Social problems in Ethiopia

             Not all human beings are as fortunate as others. People all over Africa are suffering from famine and dying from it. One country in particular stands above all the rest. Ethiopia is considered to be the poorest country in the world. As one of the least developed countries in the world, Ethiopia is faced with many social and economical problems. Ethiopians are suffering from the lack of basic needs of life, such as food, health care, housing, education, safe and healthy environment. Ethiopia’s rapid population growth also presents great problems for a nation struggling to be self-sufficient in food. The population is growing by 3% each year and approximately 45% of the population is below the ages of 18.
             One of the major causes of famine in Ethiopia is due to the drought. Many parts of the country have been suffering from a lack of rain for four consecutive seasons, leaving the region dry, arid and semi desert-like. The people depend on their livestock to survive, however 95% of their livestock in these areas have already died. Because most people in these areas depend on livestock for survival, people will be the next to die.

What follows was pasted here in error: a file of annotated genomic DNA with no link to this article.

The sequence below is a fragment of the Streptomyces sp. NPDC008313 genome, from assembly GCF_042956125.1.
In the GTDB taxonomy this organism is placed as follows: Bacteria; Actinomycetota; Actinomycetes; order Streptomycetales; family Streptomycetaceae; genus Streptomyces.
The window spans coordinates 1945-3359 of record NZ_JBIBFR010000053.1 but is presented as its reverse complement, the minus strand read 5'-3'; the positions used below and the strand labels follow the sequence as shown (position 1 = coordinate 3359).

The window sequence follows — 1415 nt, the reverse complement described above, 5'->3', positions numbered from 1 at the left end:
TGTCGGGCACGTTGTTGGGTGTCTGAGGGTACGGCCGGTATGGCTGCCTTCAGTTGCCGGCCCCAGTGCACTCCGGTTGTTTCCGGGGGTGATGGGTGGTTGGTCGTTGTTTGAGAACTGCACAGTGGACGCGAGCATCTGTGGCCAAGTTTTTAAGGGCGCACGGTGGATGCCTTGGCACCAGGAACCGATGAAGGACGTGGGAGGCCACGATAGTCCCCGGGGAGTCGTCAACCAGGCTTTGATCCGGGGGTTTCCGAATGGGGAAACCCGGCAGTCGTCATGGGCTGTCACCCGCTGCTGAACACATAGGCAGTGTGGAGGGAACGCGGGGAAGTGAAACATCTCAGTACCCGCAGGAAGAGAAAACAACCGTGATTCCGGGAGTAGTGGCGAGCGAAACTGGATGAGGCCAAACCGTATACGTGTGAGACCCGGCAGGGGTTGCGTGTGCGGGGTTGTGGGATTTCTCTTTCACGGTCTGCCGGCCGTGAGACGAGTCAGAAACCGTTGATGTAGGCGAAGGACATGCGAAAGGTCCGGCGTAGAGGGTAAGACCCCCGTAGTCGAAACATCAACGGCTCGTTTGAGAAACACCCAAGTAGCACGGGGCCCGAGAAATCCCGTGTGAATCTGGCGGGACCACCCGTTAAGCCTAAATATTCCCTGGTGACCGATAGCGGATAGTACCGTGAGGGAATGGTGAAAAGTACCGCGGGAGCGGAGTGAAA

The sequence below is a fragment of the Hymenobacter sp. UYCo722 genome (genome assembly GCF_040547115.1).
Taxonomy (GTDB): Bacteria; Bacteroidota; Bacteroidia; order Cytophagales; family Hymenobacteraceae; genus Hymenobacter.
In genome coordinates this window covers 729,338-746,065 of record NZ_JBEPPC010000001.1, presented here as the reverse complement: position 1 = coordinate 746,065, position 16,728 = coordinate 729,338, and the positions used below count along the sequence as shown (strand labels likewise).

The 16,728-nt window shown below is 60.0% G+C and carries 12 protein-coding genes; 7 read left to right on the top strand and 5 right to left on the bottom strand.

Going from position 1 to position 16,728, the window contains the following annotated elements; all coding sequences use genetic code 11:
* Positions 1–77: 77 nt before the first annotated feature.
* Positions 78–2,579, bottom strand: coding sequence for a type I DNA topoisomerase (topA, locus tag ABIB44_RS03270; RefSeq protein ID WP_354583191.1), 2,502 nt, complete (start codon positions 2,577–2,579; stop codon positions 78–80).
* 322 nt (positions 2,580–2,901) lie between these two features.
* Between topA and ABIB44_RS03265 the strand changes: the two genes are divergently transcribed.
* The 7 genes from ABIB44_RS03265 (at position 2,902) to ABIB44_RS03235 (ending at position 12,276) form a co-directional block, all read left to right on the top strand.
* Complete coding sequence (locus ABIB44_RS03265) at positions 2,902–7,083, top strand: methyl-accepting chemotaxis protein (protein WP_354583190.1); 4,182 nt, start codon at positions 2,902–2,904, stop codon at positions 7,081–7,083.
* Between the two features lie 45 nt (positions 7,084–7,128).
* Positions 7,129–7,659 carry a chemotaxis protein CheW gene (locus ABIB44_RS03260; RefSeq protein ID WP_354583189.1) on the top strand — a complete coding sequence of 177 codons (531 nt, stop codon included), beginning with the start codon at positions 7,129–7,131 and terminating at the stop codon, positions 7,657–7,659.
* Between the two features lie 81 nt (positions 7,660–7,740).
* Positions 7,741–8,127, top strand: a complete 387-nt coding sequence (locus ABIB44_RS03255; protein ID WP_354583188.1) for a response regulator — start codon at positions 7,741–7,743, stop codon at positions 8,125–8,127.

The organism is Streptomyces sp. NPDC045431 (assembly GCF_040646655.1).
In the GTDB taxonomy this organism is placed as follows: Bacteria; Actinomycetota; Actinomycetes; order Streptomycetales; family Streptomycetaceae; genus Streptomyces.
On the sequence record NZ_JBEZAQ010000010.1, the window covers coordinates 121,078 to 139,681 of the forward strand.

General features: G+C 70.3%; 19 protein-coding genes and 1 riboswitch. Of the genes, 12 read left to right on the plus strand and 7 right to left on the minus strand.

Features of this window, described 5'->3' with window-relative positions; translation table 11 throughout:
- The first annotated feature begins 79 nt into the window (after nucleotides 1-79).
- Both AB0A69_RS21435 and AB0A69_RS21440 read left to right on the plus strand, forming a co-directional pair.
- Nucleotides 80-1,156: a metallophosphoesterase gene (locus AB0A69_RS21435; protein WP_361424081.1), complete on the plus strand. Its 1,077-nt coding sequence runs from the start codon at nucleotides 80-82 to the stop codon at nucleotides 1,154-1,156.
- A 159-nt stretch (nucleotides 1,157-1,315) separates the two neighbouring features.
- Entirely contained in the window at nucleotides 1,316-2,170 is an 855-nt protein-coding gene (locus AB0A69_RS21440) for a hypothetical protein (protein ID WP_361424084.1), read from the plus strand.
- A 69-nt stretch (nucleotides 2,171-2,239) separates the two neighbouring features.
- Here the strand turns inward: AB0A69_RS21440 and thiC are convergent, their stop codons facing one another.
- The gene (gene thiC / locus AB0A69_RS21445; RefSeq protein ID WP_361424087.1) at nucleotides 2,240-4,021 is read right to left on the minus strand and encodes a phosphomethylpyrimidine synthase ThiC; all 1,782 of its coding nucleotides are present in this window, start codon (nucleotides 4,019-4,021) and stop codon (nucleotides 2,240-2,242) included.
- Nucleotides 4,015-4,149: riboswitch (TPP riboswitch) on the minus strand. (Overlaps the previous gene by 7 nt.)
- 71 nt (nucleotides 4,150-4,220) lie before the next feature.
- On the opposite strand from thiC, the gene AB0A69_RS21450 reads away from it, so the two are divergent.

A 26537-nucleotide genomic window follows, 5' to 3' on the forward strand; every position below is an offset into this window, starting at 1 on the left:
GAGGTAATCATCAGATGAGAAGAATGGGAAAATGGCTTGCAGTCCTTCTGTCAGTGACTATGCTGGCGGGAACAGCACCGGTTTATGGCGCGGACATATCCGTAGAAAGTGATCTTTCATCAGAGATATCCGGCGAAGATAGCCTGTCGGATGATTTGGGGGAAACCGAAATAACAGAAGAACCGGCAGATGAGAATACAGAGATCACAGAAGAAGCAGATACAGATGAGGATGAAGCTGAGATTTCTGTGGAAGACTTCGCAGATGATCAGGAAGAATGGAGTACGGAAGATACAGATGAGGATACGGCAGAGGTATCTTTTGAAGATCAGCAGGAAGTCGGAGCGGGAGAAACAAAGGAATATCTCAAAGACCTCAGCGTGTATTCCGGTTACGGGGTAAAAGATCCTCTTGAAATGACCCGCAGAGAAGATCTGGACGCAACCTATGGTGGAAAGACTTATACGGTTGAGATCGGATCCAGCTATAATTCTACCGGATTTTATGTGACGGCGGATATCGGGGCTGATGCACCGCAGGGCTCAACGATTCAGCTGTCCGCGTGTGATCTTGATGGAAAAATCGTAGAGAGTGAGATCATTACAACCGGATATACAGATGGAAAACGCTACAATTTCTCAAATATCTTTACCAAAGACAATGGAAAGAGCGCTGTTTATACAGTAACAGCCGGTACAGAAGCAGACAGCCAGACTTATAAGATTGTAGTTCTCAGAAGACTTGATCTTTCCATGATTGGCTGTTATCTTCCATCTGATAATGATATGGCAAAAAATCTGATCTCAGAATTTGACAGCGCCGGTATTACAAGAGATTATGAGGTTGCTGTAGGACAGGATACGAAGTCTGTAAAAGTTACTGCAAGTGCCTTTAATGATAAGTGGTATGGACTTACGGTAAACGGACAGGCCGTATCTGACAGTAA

Children are most affected by this famine in Ethiopia. It is one of the top five countries that have the most number of deaths in under-five-year old children. Its birth rate and mortality rate are equally high. Many Ethiopian children have collapsed from disease or dehydration after walking for days with their families in search of nourishment. Thousands are fleeing remote villages where wells have dried up and agencies have yet to establish food stations. Parents can't provide much for their children on the small amount of income they receive. On average the family income is $130 per year. Poverty also leads to poor parental care, unsanitary housing conditions and higher rates of respiratory and other infections.
             One Ethiopian father recalls the death of his child: “I lost o

More Essays:

APA     MLA     Chicago
Social problems in Ethiopia. (1969, December 31). In Retrieved 10:03, January 19, 2017, from